“Yes, there is a pool named after Fred in Maywood. As I was saying, We used to walk down the street together hand in hand,” I added. “He was schooling me on how to make sure that the power stays in the hands of the people, you understand? I was an acolyte learning that power belongs to the people in a democratic society.”

And so, it went. The students, mouths agape, listened to me carry on about Fred and his life as a revolutionary, a Panther, a freedom-fighter. I preened about the living room as I orated about this “natural born leader” who loved the people so much that he died for them. In fact, he was, as he put it, high on the people…

Later that evening, as I was cleaning up and delightedly reflecting on a swell evening, I looked up at the wall to smile at Fred only to discover that he was gone. Stunned, I blinked to be sure, he was not there. I rushed over to the spot where my poster had been hanging, looked around the area, thinking he had fallen, and realized that he was really gone. Someone had lifted my poster!

The next week in school, I figured since I was in law school learning great courtroom tactics and techniques, I would dope out who had been the culprit. So, I proceeded to interrogate everyone and came up empty. No one would confess. I never got my poster back; apparently, somebody in the group loved Fred as much as I do.


So, there are two competing narratives about Fred. The distorted one, foisted on the public by the powers that be in an attempt to justify the brutality of his death, casts him as a gang-banger, an incorrigible up to no good. The accurate narrative portrays Fred as the sensitive, brilliant, innovative, justice-loving, hard-working community organizer that he was.

We are more than 45 years removed from Fred’s senseless death, a horrific, mind- boggling moment in time that should have destroyed any innocent view that anyone had about “law enforcement.” His death revealed a sickening plot wherein the federal, county, and city government participated in a deliberate political hit. They killed this charismatic leader because he had the audacity to declare, and act on, his intention to protect the Black community from all unjust intrusions, including those enacted by the police. In an era wherein police brutality was rampant in the Black community, the Black Panthers’ rhetoric was strong and clear. Police brutality would not be tolerated. It is a sad fact that we are still struggling with the same problem today because, throughout history, no one has listened.

Fred, like his fellow Panthers, understood that the Black community was under siege. Black people’s tax dollars were being used to pay for people dressed in uniforms, and carrying awesome power to routinely beat, “trump up” charges on, and sometimes even kill Black people for the flimsiest of reasons… or for no reason at all. More to the point, Fred recognized that, in far too many instances, the police were simply serving as occupying forces that were there to protect White folks’ property and not to serve and protect Black people. (Many tenements were owned by White “slum lords,” and many stores were owned by Whites, too.) The Panthers had read people like Frantz Fanon, Malcolm X and W.E.B. Du Bois. As young as he was, Fred “got it;” he understood. Because the police are clothed in respectability, many of them were, and still are, getting away with mayhem in the Black community, and Fred knew it.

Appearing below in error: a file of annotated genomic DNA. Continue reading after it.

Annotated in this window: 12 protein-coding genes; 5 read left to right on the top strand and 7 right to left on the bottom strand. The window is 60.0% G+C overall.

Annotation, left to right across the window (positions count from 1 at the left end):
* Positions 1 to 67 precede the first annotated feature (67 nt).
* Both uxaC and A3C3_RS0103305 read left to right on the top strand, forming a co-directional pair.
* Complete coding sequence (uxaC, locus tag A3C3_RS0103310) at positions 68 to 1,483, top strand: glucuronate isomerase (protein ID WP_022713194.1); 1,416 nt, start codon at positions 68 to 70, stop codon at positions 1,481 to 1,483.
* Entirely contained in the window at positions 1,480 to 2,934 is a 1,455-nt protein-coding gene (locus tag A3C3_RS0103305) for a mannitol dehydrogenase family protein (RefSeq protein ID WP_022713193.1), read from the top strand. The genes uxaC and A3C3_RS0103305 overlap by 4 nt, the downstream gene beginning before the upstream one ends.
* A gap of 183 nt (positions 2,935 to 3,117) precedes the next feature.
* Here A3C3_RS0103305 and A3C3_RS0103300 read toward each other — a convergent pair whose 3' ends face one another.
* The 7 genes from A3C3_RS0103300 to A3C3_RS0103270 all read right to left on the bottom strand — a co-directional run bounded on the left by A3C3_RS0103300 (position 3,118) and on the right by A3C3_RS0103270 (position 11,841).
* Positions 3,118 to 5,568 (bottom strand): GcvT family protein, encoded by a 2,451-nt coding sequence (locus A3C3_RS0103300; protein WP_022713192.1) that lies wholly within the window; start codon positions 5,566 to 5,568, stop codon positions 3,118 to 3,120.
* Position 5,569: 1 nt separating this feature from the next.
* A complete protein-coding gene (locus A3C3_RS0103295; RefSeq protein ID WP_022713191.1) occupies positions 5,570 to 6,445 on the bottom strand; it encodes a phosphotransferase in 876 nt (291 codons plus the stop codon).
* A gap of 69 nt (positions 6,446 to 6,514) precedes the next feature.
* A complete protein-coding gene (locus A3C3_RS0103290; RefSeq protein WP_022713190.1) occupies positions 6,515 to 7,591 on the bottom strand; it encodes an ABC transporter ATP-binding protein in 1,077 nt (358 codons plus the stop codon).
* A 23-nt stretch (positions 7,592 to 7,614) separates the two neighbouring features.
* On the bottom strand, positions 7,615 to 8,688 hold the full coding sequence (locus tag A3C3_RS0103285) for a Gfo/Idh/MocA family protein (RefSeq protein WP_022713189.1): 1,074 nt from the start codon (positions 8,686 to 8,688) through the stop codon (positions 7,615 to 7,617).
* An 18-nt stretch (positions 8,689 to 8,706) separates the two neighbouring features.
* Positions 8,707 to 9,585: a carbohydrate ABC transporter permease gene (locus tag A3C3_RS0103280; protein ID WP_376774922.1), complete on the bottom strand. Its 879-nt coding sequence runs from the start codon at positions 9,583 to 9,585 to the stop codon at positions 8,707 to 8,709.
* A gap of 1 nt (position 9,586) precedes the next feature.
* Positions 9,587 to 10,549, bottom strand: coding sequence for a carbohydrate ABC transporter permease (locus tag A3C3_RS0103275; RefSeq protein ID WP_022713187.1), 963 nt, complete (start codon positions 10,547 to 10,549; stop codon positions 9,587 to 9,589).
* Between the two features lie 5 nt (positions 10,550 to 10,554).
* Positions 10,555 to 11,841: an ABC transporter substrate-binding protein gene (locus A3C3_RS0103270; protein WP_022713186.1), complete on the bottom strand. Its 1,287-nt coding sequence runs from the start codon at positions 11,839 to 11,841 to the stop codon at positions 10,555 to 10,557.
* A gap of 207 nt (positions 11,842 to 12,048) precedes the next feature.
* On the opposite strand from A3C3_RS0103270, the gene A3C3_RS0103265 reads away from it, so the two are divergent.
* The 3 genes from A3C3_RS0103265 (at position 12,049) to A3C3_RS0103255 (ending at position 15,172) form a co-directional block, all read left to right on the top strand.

Fred Hampton was born in Chicago on August 30,1948. His family had lived in Argo and Blue Island, before moving to Maywood where he attended Irving Elementary School. His mom, Iberia Hampton, had known Emmett Till’s babysitter, so she had helped babysit Emmett from time to time. Chicagoan Emmett Till’s name exploded onto the cultural landscape when, at 14 in 1955, he was viciously tortured, shot, and cast into the Tallahatchie River by southern racists when he was visiting relatives in or near Money, Mississippi. His corpse, once recovered, was hideously mutilated, and his mother, Mamie Till, decided on an open casket viewing and funeral, in defiance of the State of Mississippi, that shocked the world as it bore witness to the raw savagery of state sanctioned racism.

Many people say that Till’s death provided the spark that ignited the engine for the Civil Rights revolution of the 1960s. What Iberia did not know was that her beloved youngest son would die a very public death at the hands of the state apparatus, and that his death would spark a revolution in politics in Chicago that would culminate with the election of the city’s first Black mayor.


The above writing is excerpted from an essay about Illinois Black Panther Chairman Fred Hampton from the upcoming book entitled,  Surviving, Healing and Evolving:  Essays of Love, Compassion, Healing and Affirmation for Black People.